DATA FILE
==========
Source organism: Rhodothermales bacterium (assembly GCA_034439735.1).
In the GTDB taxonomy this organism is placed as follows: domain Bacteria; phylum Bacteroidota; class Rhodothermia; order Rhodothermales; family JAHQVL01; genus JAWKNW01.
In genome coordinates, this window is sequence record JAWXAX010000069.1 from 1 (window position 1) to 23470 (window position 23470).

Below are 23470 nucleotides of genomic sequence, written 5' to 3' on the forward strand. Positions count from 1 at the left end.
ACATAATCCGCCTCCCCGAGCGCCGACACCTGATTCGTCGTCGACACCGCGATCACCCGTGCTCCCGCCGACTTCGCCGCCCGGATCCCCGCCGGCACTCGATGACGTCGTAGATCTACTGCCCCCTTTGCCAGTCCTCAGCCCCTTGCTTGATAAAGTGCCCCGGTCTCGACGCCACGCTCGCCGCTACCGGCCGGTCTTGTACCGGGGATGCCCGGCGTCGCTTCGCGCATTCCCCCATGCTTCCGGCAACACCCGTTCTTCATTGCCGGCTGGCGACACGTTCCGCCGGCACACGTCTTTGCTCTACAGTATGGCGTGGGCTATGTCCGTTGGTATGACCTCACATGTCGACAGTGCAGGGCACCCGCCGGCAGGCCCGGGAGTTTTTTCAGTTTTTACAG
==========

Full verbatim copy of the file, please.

Source organism: Rhodothermales bacterium (assembly GCA_034439735.1).
In the GTDB taxonomy this organism is placed as follows: domain Bacteria; phylum Bacteroidota; class Rhodothermia; order Rhodothermales; family JAHQVL01; genus JAWKNW01.
In genome coordinates, this window is sequence record JAWXAX010000069.1 from 1 (window position 1) to 23470 (window position 23470).

Below are 23470 nucleotides of genomic sequence, written 5' to 3' on the forward strand. Positions count from 1 at the left end.
ACATAATCCGCCTCCCCGAGCGCCGACACCTGATTCGTCGTCGACACCGCGATCACCCGTGCTCCCGCCGACTTCGCCGCCCGGATCCCCGCCGGCACTCGATGACGTCGTAGATCTACTGCCCCCTTTGCCAGTCCTCAGCCCCTTGCTTGATAAAGTGCCCCGGTCTCGACGCCACGCTCGCCGCTACCGGCCGGTCTTGTACCGGGGATGCCCGGCGTCGCTTCGCGCATTCCCCCATGCTTCCGGCAACACCCGTTCTTCATTGCCGGCTGGCGACACGTTCCGCCGGCACACGTCTTTGCTCTACAGTATGGCGTGGGCTATGTCCGTTGGTATGACCTCACATGTCGACAGTGCAGGGCACCCGCCGGCAGGCCCGGGAGTTTTTTCAGTTTTTACAG